The Corinthians had sent their troops to Epidamnus overland by way of Apollonia because they expected trouble from Corcyra, and their expectations were justified. The Corcyreans were prepared to stand aside and let the Epidamnians destroy one another, but they could not allow the Corinthians to establish themselves in a colony belonging to Corcyra. When they learned that garrisons and new settlers had arrived and that the Epidamnians had given the colony over to Corinth, they were annoyed. Their angry response showed. their customary arrogance and their failure to appreciate the seriousness of the Corinthian undertaking.

      As we have seen,...

    • 15. Megara
      (pp. 251-272)

      After the news of Sybota and the Corinthian seizure of Anactorium reached Athens, the chances of conflict were greatly increased, and the Athenians were compelled to take steps in case war should come. The policy of Pericles was to make Athens ready for war with Corinth but to avoid any step that might involve Sparta or make Athens guilty of a technical breach of the peace.

      Perhaps Athens’ most vital resource in a war was money, so Pericles took steps to see that the Athenian treasury would be full if and when war came. We have the stone containing the...

    • 16. Potidaea
      (pp. 273-285)

      Certainly the most clear-cut instance of Athenian preparation for a war with Corinth after the Battle of Sybota was the ultimatum the Athenians delivered to Potidaea. The Potidaeans, who lived on the isthmus connecting the peninsula of Pallene with the Chalcidice bordering on Thrace and Macedonia, were in the anomalous position of being tribute-paying allies of Athens, but at the same time loyal colonists of Corinth who received annual magistrates from the mother city. In the winter of 433/2, perhaps in January, the Athenians ordered them to pull down the city walls on the side of Pallene, to give hostages,...

    • 17. Sparta
      (pp. 286-316)

      The Athenian siege of Potidaea further angered the Corinthians and intensified their haste to bring Sparta into a war against the Athenians. Corinthian citizens were in the besieged city, and at any moment it might surrender, exposing the loyal colony of Corinth to Athenian vengeance. The Corinthians hurried to their Peloponnesian allies, urging them to go to Sparta. Among those who sent delegates were the Aeginetans, who did so secretly out of fear of Athens. They immediately joined the Corinthians in persuading the others who had come that Athens had broken the treaty.¹ It is worth emphasizing that even at...

    • 18. Athens
      (pp. 317-342)

      Between August of 432 and the Theban attack on Plataea that began the war in March of 431, the Spartans sent no less than three embassies to Athens claiming to offer means of avoiding the war. Such offers would in any case be very suspect, coming as they did from a state and an alliance that had already agreed on a war against Athens. That suspicion is not diminished for us by the way in which Thucydides reports the purpose of the missions: the Spartans sent them “so that they might have the best possible pretext for war if the...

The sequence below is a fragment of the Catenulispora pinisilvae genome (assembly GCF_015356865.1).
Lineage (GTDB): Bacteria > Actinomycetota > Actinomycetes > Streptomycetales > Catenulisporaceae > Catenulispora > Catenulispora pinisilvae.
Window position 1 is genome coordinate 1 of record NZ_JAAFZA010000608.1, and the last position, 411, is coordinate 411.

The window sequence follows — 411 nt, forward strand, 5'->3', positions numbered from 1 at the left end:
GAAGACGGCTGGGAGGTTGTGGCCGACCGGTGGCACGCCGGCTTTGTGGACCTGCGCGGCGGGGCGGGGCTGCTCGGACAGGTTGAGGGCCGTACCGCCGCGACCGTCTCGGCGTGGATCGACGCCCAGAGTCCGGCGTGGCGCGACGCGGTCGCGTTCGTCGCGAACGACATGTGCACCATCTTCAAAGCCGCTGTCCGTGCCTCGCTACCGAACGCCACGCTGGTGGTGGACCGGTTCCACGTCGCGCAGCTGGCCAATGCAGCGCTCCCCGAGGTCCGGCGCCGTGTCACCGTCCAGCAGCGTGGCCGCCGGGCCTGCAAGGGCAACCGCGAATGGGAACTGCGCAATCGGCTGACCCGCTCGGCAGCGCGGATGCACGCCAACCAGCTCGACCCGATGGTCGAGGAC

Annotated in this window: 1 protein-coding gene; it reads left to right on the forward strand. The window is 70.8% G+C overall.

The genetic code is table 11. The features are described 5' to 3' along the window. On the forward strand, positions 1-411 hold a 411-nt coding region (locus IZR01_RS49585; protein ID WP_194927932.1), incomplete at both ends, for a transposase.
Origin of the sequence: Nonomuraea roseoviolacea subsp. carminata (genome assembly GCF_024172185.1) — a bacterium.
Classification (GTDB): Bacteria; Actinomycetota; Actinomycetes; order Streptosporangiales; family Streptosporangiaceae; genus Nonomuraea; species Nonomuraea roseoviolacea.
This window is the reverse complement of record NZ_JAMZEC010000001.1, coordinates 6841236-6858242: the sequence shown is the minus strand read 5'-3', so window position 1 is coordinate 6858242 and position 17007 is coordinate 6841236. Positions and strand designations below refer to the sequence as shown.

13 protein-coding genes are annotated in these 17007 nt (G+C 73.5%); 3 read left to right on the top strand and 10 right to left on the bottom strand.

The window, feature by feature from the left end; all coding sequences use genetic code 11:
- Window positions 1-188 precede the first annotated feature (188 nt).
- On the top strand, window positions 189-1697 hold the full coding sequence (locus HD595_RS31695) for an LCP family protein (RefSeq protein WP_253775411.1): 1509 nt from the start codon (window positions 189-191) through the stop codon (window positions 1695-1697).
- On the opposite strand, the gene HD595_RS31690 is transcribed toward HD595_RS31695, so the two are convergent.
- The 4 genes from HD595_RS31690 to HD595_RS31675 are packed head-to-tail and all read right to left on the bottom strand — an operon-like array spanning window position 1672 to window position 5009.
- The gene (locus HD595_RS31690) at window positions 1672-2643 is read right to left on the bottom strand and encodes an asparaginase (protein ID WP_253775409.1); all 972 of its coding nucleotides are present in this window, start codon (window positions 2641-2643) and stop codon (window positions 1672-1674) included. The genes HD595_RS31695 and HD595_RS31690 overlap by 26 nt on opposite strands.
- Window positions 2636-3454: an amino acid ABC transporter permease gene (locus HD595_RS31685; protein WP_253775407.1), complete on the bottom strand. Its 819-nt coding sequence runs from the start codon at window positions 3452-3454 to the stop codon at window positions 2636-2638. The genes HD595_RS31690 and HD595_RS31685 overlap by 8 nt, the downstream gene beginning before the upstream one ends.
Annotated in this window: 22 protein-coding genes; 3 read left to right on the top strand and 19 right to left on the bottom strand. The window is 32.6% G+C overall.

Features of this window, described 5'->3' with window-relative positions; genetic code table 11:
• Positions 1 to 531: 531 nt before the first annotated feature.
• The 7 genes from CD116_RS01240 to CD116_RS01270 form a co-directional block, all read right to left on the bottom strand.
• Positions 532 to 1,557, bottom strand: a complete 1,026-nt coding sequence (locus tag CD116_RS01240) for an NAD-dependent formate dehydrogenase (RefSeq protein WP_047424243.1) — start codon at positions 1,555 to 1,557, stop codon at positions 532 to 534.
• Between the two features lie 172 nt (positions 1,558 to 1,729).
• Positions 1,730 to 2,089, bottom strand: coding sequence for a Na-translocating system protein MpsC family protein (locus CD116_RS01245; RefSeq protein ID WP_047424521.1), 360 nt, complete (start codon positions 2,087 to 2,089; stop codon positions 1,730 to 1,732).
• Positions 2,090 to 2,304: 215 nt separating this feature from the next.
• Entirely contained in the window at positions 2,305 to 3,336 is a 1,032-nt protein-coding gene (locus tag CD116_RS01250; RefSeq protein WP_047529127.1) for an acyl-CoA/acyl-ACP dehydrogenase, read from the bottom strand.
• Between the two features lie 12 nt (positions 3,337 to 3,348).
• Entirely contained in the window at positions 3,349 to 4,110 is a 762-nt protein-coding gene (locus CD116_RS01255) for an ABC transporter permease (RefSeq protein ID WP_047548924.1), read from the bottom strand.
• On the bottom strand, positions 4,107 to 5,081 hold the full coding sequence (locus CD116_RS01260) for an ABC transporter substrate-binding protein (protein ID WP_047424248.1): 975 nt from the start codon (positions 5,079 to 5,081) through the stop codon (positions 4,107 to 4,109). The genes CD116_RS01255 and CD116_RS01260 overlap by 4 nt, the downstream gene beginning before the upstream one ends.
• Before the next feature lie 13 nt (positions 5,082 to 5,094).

10. Part Five Conclusions

    • 19. The Causes of the War
      (pp. 345-356)

      It was Thucydides who invented the distinction between the underlying, remote causes of war and the immediate causes. In his history of the Peloponnesian War he considered the immediate causes, which in fact went back almost five years before the actual commencement of hostilities, to be far less important than the more remote cause that arose from the growth of the Athenian Empire almost fifty years before the start of the war. Thucydides’ view that the war was the inevitable consequence of the growth of that empire, its insatiable demand for expansion, and the fear it must inspire in the...

    • 20. Thucydides and the Inevitability of the War
      (pp. 357-374)

      Our investigations have led us to conclusions that differ from those of Thucydides and the majority of modern scholars. That is a sobering thought, for perhaps it is only arrogance and a peculiar perversity that have led to such conclusions. A glance at the history of the question, however, may acquit us of these charges, for over the years Thucydides’ account of the causes of the war has been found unsatisfactory even by those who accept his explanation.

      One of the keenest analyses of the problem was made by Eduard Meyer,¹ who finally decided that Thucydides was correct. But his...

  11. Appendixes

    • A. The Willingness of the Members of the Delian League to Accept Athenian Leadership
      (pp. 377-378)
    • B. The Historicity of Diodorus’ Account of the Spartan Assembly in 475
      (pp. 378-379)
    • C. Chronology of Events between ca. 470–453
      (pp. 379-380)
    • D. Reconstruction of the Athenian Tribute Lists
      (pp. 380-381)
    • E. The Papyrus Decree
      (pp. 382-382)
    • F. The Foundation of Thurii
      (pp. 382-384)
    • G. Athenian Actions in the West between the Wars
      (pp. 384-386)
    • H. Athenian Treatment of Byzantium
      (pp. 386-387)
    • I. The Date of Pericles’ Pontic Expedition
      (pp. 387-389)
    • J. The Site and Date of Brea
      (pp. 389-390)
    • K. The Date of the Battle of Poteadia
      (pp. 391-392)
  12. Bibliography
    (pp. 393-404)
  13. General Index
    (pp. 405-412)
  14. Index of Ancient Authors and Inscriptions
    (pp. 413-417)
  15. Index of Modern Authors
    (pp. 418-421)